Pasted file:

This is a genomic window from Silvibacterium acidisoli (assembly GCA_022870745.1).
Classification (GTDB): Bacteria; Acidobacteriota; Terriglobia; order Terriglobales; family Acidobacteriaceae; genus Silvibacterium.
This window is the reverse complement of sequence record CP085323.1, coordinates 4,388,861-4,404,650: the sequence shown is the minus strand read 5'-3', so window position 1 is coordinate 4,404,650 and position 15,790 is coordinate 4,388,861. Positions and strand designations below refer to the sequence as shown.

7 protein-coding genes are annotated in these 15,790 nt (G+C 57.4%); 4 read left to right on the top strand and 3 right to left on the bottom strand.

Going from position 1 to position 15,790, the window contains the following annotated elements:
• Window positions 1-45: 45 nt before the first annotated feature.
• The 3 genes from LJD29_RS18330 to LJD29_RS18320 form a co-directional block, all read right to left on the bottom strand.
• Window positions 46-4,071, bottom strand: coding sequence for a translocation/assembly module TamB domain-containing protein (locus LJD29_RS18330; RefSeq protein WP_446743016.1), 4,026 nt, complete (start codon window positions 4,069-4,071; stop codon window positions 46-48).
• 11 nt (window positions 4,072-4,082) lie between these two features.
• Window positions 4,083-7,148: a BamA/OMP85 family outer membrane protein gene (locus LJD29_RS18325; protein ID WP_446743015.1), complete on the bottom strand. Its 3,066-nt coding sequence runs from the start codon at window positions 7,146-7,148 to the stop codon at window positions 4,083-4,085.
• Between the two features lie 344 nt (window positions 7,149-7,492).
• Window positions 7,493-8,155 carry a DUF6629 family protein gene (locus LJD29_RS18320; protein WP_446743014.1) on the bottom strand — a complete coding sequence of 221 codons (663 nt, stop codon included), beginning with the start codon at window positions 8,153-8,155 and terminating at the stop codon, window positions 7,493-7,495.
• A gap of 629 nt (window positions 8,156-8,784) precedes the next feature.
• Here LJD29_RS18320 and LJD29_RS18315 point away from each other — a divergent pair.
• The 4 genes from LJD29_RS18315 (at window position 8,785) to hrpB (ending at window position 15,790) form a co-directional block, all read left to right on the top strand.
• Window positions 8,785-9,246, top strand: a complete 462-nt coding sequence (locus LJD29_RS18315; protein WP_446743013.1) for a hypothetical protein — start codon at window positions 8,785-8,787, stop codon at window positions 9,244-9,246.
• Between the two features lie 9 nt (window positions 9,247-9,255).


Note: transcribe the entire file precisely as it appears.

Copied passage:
This is a genomic window from Silvibacterium acidisoli (assembly GCA_022870745.1).
Classification (GTDB): Bacteria; Acidobacteriota; Terriglobia; order Terriglobales; family Acidobacteriaceae; genus Silvibacterium.
This window is the reverse complement of sequence record CP085323.1, coordinates 4,388,861-4,404,650: the sequence shown is the minus strand read 5'-3', so window position 1 is coordinate 4,404,650 and position 15,790 is coordinate 4,388,861. Positions and strand designations below refer to the sequence as shown.

7 protein-coding genes are annotated in these 15,790 nt (G+C 57.4%); 4 read left to right on the top strand and 3 right to left on the bottom strand.

Going from position 1 to position 15,790, the window contains the following annotated elements:
• Window positions 1-45: 45 nt before the first annotated feature.
• The 3 genes from LJD29_RS18330 to LJD29_RS18320 form a co-directional block, all read right to left on the bottom strand.
• Window positions 46-4,071, bottom strand: coding sequence for a translocation/assembly module TamB domain-containing protein (locus LJD29_RS18330; RefSeq protein WP_446743016.1), 4,026 nt, complete (start codon window positions 4,069-4,071; stop codon window positions 46-48).
• 11 nt (window positions 4,072-4,082) lie between these two features.
• Window positions 4,083-7,148: a BamA/OMP85 family outer membrane protein gene (locus LJD29_RS18325; protein ID WP_446743015.1), complete on the bottom strand. Its 3,066-nt coding sequence runs from the start codon at window positions 7,146-7,148 to the stop codon at window positions 4,083-4,085.
• Between the two features lie 344 nt (window positions 7,149-7,492).
• Window positions 7,493-8,155 carry a DUF6629 family protein gene (locus LJD29_RS18320; protein WP_446743014.1) on the bottom strand — a complete coding sequence of 221 codons (663 nt, stop codon included), beginning with the start codon at window positions 8,153-8,155 and terminating at the stop codon, window positions 7,493-7,495.
• A gap of 629 nt (window positions 8,156-8,784) precedes the next feature.
• Here LJD29_RS18320 and LJD29_RS18315 point away from each other — a divergent pair.
• The 4 genes from LJD29_RS18315 (at window position 8,785) to hrpB (ending at window position 15,790) form a co-directional block, all read left to right on the top strand.
• Window positions 8,785-9,246, top strand: a complete 462-nt coding sequence (locus LJD29_RS18315; protein WP_446743013.1) for a hypothetical protein — start codon at window positions 8,785-8,787, stop codon at window positions 9,244-9,246.
• Between the two features lie 9 nt (window positions 9,247-9,255).